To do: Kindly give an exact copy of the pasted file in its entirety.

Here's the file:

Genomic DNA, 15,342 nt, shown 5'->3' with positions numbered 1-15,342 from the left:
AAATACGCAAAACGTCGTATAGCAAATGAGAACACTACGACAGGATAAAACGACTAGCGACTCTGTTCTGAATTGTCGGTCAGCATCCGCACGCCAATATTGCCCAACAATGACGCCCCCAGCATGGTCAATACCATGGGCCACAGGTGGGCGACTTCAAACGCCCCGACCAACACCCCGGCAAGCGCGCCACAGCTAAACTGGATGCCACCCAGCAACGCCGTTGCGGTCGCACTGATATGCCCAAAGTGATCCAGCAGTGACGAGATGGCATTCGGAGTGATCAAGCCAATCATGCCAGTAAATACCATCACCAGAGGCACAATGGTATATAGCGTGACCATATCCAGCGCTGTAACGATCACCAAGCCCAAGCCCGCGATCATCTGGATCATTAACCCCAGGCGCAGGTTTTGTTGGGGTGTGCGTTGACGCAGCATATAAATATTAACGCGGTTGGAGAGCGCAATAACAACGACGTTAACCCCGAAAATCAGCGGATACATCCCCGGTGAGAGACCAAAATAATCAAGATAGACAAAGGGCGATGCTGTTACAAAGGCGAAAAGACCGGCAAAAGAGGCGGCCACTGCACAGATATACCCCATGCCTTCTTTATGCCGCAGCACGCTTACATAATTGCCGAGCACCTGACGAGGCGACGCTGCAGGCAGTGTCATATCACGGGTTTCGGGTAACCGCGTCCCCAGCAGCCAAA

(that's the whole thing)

Genomic DNA, 15,342 nt, shown 5'->3' with positions numbered 1-15,342 from the left:
AAATACGCAAAACGTCGTATAGCAAATGAGAACACTACGACAGGATAAAACGACTAGCGACTCTGTTCTGAATTGTCGGTCAGCATCCGCACGCCAATATTGCCCAACAATGACGCCCCCAGCATGGTCAATACCATGGGCCACAGGTGGGCGACTTCAAACGCCCCGACCAACACCCCGGCAAGCGCGCCACAGCTAAACTGGATGCCACCCAGCAACGCCGTTGCGGTCGCACTGATATGCCCAAAGTGATCCAGCAGTGACGAGATGGCATTCGGAGTGATCAAGCCAATCATGCCAGTAAATACCATCACCAGAGGCACAATGGTATATAGCGTGACCATATCCAGCGCTGTAACGATCACCAAGCCCAAGCCCGCGATCATCTGGATCATTAACCCCAGGCGCAGGTTTTGTTGGGGTGTGCGTTGACGCAGCATATAAATATTAACGCGGTTGGAGAGCGCAATAACAACGACGTTAACCCCGAAAATCAGCGGATACATCCCCGGTGAGAGACCAAAATAATCAAGATAGACAAAGGGCGATGCTGTTACAAAGGCGAAAAGACCGGCAAAAGAGGCGGCCACTGCACAGATATACCCCATGCCTTCTTTATGCCGCAGCACGCTTACATAATTGCCGAGCACCTGACGAGGCGACGCTGCAGGCAGTGTCATATCACGGGTTTCGGGTAACCGCGTCCCCAGCAGCCAAA